TVR Tamora

Tamora overview here. Please see the links to the right under ‘TVR Tamora’  for more specific information.

For a sequence of postings from when the car was bought, my TVR blog is here.The links that then advance in time are to the top-right of the page.

17 months after selling the Saab, we have bought a 2002 TVR Tamora.

Tamora at TrackVRoad when we collected it
Tamora at TrackVRoad when we collected it


Tamora interior from advert
Out in the country
Roof down on a cold day

While an E46 M3, or a Nissan 350Z would have been the sensible choice, we ended up buying this Tamora from TrackVRoad.

We settled on the Tamora as it satisfied the RWD and sporty criteria, has sufficient power (350 bhp) and sufficient space for some luggage. It also has the benefit of very light weight (1060 kg), giving a power to weight ratio of 330 bhp / tonne, which puts it amongst some very prestigious company.

Autocar tested the Tamora and recorded 0-60mph of 4.2s, 0-100 mpg of 9.1s, and a 1/4 mile in 12.5s at 119mph. That is fast enough for me.

Old-style Top Gear drove the Tamora, and quite liked it. The car tested is on 16″ wheels rather than the 18s on our car.

We saw 3 Tamoras before buying this one. We considered it to be a good price, in very good condition, and sold by a reputable TVR specialist. It has 13,500 miles, and a good service history. There are a few examples of it going 2 years between services, but not with very many miles in that time. The previous owner has spent over £5000 on the last 2 services, so the car is in good shape. The fact that it is a 2002 Tamora, so has the more fragile engine is a slight concern, but it has been well looked-after, and none of the engines are guaranteed to last unless they have a rebuild with guarantee from one of the specialists.

The chaps from TrackVRoad spent a lot of time with us when we went to see the car, returned to buy the car, and then at 3 months in when I returned for some adjustments and checks. They also made sure Naomi drove the car as much as I did rather than, like almost everyone else, assume it is ‘my car’ and ask if she is allowed to drive it…

Richard from TrackVRoad with Naomi before her test drive

The car is fairly easy to drive. There is an adjustable racing pedal box which makes a change from normal cars. The throttle is responsive, but the real power comes at high revs, so when driving normally it is fairly easy. The clutch is light, but the brake pedal is firm and has very little travel. It is solid, and the harder you push, the harder the car brakes.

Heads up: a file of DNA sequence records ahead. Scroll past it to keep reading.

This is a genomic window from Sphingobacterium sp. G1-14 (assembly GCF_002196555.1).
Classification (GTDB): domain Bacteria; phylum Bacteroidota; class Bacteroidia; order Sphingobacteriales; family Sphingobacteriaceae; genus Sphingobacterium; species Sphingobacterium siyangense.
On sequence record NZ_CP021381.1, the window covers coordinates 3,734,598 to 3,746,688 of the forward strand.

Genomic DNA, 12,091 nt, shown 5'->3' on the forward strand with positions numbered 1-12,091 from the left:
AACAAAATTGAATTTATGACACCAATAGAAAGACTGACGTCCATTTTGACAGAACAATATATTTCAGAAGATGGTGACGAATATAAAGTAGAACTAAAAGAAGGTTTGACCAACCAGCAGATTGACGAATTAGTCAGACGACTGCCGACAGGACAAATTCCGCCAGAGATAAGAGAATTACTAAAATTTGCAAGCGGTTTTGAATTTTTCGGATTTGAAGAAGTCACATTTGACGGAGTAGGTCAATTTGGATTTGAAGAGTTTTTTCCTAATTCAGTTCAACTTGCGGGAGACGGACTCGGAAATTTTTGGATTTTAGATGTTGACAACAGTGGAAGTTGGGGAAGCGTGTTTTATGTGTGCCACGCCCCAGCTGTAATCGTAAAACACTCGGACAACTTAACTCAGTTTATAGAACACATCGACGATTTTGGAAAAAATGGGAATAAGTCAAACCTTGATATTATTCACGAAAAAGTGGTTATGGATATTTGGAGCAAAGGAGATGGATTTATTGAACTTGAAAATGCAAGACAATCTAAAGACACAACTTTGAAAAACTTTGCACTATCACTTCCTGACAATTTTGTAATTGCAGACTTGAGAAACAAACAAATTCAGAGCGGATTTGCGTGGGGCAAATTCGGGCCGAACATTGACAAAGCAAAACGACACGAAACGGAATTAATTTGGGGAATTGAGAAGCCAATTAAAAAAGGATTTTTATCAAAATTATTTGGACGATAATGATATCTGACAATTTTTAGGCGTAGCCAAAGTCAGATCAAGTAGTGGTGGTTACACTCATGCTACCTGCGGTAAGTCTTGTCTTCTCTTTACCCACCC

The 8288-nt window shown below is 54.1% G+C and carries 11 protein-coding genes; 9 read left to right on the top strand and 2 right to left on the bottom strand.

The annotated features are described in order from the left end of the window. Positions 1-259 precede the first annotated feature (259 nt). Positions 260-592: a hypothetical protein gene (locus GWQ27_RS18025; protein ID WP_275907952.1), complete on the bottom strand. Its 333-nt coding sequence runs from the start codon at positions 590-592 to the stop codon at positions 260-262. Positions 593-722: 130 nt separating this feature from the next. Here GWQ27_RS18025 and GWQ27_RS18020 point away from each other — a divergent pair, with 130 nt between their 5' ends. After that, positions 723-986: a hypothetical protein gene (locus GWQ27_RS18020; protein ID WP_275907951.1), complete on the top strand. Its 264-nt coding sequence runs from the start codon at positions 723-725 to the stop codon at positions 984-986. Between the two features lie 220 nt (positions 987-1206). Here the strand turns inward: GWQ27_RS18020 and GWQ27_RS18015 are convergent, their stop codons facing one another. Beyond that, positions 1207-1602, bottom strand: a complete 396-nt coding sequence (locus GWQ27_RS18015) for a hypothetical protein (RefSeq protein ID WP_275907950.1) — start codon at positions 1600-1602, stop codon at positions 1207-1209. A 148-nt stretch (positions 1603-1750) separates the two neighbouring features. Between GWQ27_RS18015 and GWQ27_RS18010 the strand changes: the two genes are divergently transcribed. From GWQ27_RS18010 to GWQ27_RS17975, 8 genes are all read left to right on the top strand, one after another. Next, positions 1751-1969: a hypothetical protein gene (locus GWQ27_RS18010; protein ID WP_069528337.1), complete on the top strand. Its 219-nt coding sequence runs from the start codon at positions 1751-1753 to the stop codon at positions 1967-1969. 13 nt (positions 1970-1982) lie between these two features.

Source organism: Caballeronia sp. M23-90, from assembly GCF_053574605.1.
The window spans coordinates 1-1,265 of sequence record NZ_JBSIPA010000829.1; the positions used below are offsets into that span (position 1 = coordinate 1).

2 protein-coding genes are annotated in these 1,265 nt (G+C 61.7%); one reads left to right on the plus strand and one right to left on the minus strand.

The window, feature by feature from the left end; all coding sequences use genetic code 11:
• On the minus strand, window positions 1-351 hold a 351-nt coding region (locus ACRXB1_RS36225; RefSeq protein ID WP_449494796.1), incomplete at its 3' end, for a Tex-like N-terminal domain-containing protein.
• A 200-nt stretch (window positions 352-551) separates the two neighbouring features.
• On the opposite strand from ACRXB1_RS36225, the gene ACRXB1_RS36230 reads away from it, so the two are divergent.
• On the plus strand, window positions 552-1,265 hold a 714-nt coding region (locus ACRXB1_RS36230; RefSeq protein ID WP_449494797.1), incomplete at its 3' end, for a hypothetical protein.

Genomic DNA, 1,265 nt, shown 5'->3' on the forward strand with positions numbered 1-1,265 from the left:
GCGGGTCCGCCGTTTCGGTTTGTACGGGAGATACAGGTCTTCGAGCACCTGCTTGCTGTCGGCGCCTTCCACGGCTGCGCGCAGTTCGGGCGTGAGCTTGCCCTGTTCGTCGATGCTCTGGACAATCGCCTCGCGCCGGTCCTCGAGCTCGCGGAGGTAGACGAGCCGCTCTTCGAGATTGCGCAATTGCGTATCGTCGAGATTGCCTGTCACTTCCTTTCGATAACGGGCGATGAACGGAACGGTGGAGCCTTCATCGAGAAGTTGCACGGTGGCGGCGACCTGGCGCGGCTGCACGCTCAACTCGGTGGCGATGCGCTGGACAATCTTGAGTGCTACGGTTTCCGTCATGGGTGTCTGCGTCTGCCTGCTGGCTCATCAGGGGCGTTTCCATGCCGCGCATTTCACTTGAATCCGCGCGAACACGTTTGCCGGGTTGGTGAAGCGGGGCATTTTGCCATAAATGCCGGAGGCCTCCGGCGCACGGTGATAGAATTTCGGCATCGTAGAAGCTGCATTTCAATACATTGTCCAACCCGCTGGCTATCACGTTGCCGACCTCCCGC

The steering is precise and fast, but the car feels stable. The suspension is all-new (July 2011) Gaz Gold Pro coilovers with adjustable damping set to the factory settings. Wheels are 18″ and shod in Toyo Proces T1-S. 225/40/18 on the front and 235/35/18 on the rear.

The exterior is in lovely condition. The interior is ok, but the Bison leather is a little worn.

The standard back box has been replaced with a JP Sports exhuast supplied by ACT. This is quite loud, and the pops/bangs on the over-run are noticable. I found it a bit too loud on the long drive home from collection – motorway driving at 70mph was not fun. I am quite tempted to swap back to standard.

The engine provides noticable heat when driving, through the dash, and the gearstick also gets warm. Thankfully the air-con works to keep the driver cool.

The ride is surprisingly comfortable, but the ride-height is low. It only just gets up the sloped pavement to my driveway without touching the front spoiler. I will have to be careful when I approach speed bumps. The car fits in the garage far more easily than the Saab 9000 did. However, due to the location of the battery charging terminal, I need more access to the passenger side of the car which is close to the wall.

Some people seem to think that a TVR purchase is a sign of huge wealth, and that a yacht will be next. We certainly didn’t buy the cheaspest Tamora for sale, and also spent quite a bit less than the most expensive. The price we paid is still more than £1k less than the list price of the most basic Ford Mondeo with steel wheels, a 1.6 petrol engine and no extras (not even car mats). Only 2 of the most basic Ford Focus models cost less. These are list prices, rather than haggled prices, but it puts it into context…

Hopefully TVR prices will stay fairly level and if we keep the car in very good condition, as is our plan, it will retain its value.

Photos from collection, and the advert, are here.


On driveway


Out for a drive
Out for a drive
Nice exhaust manifolds.
Speed 6